How to Have an Epiphany


I am a true believer in epiphanies, those precious, rare events when suddenly a great idea seems to come to you out of the blue. I have actually only had a true epiphany come to me a few times in my writing career. When they happen, it is like a godsend, and in some situations I believe God can work that way. There are many instances, in my life, in scripture and in history when man has been talked to by God through dreams or visions or maybe even a daydream. In those cases, those voices or ideas we are exposed to could be considered epiphanies.

But I also believe that much of the time it is a matter of letting the brain do its work. I have learned that the subconscious is a powerful thing, and if you can tap into it, you can learn to benefit from it. Have a problem you don’t have a solution for? Put it in the back of your mind, go on about your business and do other things and let your subconscious work on it. Often you will come up with a solution because your subconscious has been working on it.

I mentioned in a recent blog that I was struggling with finding a satisfactory ending for Tesla’s Ghost. I had an ending, but everyone who read it gave me a Meh as a response, which was pretty much my response as well.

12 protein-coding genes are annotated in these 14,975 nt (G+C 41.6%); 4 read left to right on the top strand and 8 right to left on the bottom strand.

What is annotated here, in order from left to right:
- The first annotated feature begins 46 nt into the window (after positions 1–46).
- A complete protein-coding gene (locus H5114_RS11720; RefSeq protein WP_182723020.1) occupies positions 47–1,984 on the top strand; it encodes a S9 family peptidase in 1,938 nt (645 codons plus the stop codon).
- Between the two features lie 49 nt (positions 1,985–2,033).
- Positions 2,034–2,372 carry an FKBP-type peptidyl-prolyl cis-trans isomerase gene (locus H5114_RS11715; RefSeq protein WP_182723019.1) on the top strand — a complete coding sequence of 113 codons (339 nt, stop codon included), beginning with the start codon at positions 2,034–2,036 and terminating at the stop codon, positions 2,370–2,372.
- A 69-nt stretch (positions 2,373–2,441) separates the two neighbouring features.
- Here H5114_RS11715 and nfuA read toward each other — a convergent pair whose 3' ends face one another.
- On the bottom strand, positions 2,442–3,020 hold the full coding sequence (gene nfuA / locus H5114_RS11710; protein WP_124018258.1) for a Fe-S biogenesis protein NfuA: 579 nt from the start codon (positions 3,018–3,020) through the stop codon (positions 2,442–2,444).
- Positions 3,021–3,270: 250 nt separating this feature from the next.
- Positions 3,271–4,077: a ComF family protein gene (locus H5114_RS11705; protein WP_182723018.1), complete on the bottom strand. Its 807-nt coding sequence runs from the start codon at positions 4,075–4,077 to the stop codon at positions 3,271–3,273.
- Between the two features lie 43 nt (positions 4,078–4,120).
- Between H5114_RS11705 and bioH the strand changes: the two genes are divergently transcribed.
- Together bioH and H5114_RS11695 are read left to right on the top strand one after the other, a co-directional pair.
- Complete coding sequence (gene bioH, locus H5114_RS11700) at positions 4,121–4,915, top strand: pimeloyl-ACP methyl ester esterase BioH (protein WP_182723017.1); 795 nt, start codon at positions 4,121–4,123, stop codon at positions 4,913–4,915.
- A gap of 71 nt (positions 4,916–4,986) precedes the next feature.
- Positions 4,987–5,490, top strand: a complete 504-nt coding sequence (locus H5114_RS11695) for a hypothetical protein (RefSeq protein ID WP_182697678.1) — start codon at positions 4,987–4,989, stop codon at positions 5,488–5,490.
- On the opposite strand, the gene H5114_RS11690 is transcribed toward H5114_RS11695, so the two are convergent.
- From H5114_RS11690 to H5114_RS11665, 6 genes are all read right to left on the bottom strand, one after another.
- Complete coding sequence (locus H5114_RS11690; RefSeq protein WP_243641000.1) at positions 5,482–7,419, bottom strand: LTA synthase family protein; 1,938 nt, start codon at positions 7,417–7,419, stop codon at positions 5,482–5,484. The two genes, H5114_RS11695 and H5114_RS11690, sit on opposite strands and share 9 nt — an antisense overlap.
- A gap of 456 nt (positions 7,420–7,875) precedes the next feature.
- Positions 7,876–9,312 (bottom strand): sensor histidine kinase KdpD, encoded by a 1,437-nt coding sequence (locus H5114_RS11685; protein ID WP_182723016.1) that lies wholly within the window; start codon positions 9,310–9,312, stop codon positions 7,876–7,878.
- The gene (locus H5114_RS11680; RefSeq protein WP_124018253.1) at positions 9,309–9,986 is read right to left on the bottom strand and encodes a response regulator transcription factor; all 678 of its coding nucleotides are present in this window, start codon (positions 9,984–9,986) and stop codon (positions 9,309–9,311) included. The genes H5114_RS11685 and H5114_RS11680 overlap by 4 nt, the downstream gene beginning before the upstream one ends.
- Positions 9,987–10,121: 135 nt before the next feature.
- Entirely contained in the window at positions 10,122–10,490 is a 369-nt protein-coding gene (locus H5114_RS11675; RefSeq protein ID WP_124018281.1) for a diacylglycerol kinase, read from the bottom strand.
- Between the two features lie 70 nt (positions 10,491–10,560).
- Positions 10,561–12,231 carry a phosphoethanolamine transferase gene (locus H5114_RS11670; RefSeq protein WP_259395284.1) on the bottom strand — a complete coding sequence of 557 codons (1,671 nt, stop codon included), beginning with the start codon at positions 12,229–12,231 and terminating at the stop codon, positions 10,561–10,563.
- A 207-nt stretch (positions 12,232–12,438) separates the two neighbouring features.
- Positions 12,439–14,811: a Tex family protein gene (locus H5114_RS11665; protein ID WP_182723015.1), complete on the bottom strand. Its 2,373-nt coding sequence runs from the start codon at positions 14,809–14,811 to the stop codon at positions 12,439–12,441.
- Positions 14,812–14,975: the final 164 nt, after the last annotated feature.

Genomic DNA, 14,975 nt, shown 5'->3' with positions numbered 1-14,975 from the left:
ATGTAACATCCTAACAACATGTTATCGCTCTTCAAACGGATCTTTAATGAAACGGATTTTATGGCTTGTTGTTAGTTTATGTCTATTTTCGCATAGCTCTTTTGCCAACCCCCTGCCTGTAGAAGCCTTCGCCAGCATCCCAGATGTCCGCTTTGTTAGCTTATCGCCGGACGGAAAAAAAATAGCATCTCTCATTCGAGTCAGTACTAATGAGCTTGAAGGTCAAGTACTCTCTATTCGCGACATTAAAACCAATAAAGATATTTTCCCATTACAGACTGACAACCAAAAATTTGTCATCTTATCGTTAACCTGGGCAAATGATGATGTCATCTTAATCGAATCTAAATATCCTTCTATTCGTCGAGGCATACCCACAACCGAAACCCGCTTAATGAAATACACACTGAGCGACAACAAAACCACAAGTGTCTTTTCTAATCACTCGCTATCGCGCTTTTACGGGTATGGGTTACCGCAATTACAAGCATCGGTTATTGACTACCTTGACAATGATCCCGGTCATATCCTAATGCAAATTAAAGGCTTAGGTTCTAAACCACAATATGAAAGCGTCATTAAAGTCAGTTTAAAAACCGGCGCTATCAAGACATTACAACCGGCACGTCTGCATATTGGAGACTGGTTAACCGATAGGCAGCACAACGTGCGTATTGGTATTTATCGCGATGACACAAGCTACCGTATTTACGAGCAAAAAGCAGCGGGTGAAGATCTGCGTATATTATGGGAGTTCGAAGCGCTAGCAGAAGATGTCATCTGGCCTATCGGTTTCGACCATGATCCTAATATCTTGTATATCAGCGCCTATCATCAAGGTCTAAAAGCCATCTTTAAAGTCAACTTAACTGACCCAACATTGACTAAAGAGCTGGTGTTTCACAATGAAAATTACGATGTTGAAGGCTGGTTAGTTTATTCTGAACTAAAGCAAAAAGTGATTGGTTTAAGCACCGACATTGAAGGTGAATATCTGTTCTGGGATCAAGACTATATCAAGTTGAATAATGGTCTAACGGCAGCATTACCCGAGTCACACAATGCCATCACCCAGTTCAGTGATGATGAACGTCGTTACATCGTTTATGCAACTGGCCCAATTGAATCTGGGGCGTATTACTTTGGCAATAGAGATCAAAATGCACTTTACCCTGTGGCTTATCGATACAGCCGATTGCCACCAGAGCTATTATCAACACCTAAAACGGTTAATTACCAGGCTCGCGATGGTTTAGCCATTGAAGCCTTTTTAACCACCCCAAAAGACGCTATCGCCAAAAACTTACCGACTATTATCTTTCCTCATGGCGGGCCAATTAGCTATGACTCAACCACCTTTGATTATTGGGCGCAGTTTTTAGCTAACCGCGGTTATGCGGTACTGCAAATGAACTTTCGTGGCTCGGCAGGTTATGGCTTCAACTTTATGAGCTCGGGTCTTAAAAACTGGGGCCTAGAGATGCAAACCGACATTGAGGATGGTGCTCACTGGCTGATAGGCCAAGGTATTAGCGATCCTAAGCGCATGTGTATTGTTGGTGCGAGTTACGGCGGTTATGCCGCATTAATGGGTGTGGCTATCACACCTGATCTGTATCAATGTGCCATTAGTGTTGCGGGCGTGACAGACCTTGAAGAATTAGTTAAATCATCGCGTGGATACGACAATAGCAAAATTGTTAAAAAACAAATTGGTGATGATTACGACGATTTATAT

In the past, I have tried hammering out a variety of endings, hoping that eventually one of them would solve the problem. That works sometimes, but it can be counterproductive. Instead, this time, I decided to put my subconscious to work on it, and let it simmer in my mind. We’ve been in the middle of our 48-hour Film Challenge at our school, which has kept me busy, so I didn’t have time to work on it anyway, so I just let it simmer.

Last night, I had a thought that I wanted to include an element where Elizabeth, one of my characters, struggles to keep Nikola Tesla from falling to his death from the top of his tower. That was the beginning of it. This morning, as I was lying in bed trying to decide if I was going to get up or not, it all began unfolding in front of me.

A lot of times, what stops my creativity from working is responsibilities in other areas. When I free my mind up from those responsibilities, my creativity takes off. That’s why I tend to write in the early morning. I don’t have the daily stresses on my mind.

That’s part of what I think was happening here. My subconscious had been working the problem for days, the stresses of the last few days were gone, and I was relaxed. The Perfect Storm. And there we go…epiphany.

I got up and rewrote the ending. I am happy with the way it turned out, and my wife, often my toughest critic, gives her approval.

Now that I have a formula for problem solving, I plan on trying it again in the future.

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